£100,000 Children in Need boost

Hartlepool Families First manager Paul Thompson celebrates the news that the organisation is to receive almost �100,000 from Children in Need.
Hartlepool Families First manager Paul Thompson celebrates the news that the organisation is to receive almost �100,000 from Children in Need.
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A CHARITY that helps some of Hartlepool’s most disadvantaged youngsters is looking forward to a bright future after being awarded almost £100,000 by Children In Need.

Hartlepool Families First, which needs to raise £400,000 a year to keep going, is celebrating after landing £99,860 from the BBC children’s charity.

The major cash boost will help secure the charity’s after-school and holiday activities that were at risk of being axed.

There were emotional scenes followed by jubilation as Families First bosses learned their bid for funding had been successful.

Manager Paul Thompson said: “When the email came through the whole top floor was full of screams and shouts. It got quite emotional.

“To find that we can now continue offering these services that we thought we may have to close for some of the most disadvantaged kids in the town, it is a great relief.”

The money will be released to the charity, based at Cafe 177, in York Road, Hartlepool, over three years.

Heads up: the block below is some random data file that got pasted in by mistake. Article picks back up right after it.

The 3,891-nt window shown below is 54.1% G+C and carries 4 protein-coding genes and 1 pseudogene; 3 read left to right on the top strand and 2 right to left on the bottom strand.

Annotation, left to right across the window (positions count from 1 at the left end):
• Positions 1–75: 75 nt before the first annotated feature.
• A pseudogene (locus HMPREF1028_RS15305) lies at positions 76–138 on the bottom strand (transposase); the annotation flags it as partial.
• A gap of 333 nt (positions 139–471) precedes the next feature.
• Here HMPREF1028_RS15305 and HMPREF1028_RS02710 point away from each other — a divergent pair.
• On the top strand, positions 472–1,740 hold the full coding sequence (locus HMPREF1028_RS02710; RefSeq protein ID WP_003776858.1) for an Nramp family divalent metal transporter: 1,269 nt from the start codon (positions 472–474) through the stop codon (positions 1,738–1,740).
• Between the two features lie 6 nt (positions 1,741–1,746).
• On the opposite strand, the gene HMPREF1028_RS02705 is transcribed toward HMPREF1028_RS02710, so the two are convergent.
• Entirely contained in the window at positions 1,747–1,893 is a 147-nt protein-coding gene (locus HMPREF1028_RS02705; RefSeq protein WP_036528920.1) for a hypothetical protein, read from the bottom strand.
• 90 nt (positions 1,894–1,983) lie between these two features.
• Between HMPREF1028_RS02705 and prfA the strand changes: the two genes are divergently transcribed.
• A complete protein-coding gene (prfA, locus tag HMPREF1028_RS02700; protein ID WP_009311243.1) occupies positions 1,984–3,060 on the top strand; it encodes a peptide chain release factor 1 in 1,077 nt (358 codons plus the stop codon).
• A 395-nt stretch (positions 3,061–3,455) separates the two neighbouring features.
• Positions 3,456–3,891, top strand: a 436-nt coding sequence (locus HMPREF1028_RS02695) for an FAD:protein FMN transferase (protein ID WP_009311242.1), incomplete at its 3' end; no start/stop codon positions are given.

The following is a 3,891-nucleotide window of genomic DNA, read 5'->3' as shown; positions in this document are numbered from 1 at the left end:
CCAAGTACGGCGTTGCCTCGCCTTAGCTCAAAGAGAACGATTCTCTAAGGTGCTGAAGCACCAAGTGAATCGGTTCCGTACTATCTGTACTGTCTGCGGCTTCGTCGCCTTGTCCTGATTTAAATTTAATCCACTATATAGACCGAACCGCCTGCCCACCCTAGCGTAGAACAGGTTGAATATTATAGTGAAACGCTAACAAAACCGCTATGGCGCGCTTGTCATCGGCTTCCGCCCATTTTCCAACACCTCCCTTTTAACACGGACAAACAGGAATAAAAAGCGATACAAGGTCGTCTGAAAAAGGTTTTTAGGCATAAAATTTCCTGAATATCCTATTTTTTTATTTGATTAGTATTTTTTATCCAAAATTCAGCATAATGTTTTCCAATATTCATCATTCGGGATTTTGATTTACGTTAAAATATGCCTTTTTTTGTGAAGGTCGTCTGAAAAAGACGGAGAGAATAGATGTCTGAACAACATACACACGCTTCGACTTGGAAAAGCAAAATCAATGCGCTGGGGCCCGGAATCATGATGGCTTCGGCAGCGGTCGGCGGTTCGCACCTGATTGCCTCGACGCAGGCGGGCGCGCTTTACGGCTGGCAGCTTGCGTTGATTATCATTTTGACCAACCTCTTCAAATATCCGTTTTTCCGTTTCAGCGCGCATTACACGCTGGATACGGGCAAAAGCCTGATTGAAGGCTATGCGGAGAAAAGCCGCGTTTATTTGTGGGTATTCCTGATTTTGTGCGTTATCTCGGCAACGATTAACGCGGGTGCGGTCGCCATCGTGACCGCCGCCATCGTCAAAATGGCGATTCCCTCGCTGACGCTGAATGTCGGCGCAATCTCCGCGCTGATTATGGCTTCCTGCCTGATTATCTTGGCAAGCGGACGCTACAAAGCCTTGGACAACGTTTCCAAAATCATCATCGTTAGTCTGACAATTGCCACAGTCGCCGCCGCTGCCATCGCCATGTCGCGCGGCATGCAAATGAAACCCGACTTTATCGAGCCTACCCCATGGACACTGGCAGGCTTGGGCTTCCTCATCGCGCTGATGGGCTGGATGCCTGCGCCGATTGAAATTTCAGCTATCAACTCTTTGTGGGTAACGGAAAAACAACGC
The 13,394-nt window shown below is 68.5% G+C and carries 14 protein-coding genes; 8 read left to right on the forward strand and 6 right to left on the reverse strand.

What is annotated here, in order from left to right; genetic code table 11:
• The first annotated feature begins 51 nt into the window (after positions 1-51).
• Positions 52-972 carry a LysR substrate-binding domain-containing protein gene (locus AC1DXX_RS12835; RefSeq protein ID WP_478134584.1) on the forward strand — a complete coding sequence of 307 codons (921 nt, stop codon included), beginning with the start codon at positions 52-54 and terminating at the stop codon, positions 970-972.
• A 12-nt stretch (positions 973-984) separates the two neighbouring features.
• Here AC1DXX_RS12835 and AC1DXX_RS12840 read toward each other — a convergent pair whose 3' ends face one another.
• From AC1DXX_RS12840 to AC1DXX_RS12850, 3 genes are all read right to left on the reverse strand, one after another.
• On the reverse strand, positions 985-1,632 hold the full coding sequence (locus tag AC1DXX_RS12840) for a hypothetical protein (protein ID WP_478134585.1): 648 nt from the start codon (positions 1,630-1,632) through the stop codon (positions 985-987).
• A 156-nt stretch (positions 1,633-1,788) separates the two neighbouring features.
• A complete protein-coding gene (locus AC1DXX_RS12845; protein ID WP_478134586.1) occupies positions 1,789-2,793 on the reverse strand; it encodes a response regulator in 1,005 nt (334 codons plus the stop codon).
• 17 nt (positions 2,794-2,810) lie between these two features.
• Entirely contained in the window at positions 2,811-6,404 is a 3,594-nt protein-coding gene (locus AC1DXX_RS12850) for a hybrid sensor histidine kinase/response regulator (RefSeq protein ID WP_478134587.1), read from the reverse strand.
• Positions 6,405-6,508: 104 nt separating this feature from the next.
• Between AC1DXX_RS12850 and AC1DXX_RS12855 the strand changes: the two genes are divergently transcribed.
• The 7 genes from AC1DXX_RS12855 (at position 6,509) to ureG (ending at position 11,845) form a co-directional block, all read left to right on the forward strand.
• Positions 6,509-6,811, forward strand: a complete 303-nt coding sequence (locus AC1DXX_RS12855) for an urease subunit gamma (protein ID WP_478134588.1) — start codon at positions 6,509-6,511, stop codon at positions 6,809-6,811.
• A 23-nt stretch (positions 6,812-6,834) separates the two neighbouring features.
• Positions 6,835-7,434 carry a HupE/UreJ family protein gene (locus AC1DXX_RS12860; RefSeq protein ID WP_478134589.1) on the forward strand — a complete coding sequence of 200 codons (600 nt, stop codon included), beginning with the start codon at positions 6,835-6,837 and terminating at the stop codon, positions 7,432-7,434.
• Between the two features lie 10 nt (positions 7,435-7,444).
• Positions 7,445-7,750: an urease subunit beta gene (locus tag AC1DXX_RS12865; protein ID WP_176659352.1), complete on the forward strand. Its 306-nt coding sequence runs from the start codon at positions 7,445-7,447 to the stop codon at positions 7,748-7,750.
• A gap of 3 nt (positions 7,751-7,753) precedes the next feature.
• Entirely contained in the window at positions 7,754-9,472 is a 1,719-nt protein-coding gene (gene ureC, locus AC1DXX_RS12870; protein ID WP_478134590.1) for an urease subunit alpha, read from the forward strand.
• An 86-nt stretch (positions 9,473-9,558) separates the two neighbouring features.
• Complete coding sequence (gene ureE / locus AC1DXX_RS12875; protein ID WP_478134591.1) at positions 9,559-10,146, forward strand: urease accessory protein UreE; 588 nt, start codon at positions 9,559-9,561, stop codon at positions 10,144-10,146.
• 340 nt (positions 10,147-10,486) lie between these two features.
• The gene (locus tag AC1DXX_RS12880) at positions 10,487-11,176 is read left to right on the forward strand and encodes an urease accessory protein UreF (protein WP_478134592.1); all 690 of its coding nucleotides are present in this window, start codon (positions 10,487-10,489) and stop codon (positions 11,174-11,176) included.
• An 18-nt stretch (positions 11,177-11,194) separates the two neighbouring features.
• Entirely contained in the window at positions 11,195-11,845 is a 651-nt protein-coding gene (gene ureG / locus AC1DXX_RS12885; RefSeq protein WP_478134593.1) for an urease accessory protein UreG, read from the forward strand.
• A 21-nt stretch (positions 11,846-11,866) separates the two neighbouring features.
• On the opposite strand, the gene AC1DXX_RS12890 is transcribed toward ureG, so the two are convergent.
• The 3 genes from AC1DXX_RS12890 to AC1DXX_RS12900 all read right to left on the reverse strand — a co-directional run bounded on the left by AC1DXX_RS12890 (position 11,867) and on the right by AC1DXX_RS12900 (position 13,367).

They were awarded the cash after an extensive application process that lasted around six months.

Paul added: “It takes a lot of pressure off us. Now we have got a big piece of funding behind us you often find other funders are willing to support you.

“It gives the organisation a bit of stability and security. We can plan for the next three years.

“In terms of the kids and families it means we can offer them that specialist after school care they find difficult to access through mainstream providers.

“It just goes to show people in Hartlepool that every year when they put a couple of pounds in a bucket in a pub or to someone in fancy dress that the money does come back to support local causes.”

Families First supports young people with a whole host of challenging conditions including autism, Down’s syndrome and many physical disabilities.

Its after-school and holiday activities, which the Children in Need grant will pay towards, cost around £45,000 a year to run.

It includes taking them on trips all over the North-East.

Paul added: “We can’t take our foot off the accelerator, we have got to keep up the fundraising but we are very grateful for this donation.”